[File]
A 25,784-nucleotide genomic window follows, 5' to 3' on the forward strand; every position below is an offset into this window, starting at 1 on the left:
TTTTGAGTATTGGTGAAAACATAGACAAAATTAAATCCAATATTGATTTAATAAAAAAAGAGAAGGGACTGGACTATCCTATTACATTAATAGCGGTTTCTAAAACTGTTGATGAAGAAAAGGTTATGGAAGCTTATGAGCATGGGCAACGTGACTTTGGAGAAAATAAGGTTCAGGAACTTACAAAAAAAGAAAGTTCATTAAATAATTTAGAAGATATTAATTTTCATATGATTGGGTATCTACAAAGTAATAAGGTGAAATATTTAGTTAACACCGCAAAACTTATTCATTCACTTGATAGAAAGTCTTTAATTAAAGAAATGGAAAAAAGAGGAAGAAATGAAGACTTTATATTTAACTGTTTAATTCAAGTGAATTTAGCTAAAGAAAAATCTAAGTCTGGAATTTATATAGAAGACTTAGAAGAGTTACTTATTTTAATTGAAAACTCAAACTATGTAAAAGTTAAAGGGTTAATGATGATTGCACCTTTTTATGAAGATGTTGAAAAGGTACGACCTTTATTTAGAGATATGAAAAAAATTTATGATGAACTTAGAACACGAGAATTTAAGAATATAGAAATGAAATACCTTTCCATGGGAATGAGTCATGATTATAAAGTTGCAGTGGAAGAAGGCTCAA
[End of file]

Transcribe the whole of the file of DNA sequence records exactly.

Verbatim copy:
A 25,784-nucleotide genomic window follows, 5' to 3' on the forward strand; every position below is an offset into this window, starting at 1 on the left:
TTTTGAGTATTGGTGAAAACATAGACAAAATTAAATCCAATATTGATTTAATAAAAAAAGAGAAGGGACTGGACTATCCTATTACATTAATAGCGGTTTCTAAAACTGTTGATGAAGAAAAGGTTATGGAAGCTTATGAGCATGGGCAACGTGACTTTGGAGAAAATAAGGTTCAGGAACTTACAAAAAAAGAAAGTTCATTAAATAATTTAGAAGATATTAATTTTCATATGATTGGGTATCTACAAAGTAATAAGGTGAAATATTTAGTTAACACCGCAAAACTTATTCATTCACTTGATAGAAAGTCTTTAATTAAAGAAATGGAAAAAAGAGGAAGAAATGAAGACTTTATATTTAACTGTTTAATTCAAGTGAATTTAGCTAAAGAAAAATCTAAGTCTGGAATTTATATAGAAGACTTAGAAGAGTTACTTATTTTAATTGAAAACTCAAACTATGTAAAAGTTAAAGGGTTAATGATGATTGCACCTTTTTATGAAGATGTTGAAAAGGTACGACCTTTATTTAGAGATATGAAAAAAATTTATGATGAACTTAGAACACGAGAATTTAAGAATATAGAAATGAAATACCTTTCCATGGGAATGAGTCATGATTATAAAGTTGCAGTGGAAGAAGGCTCAA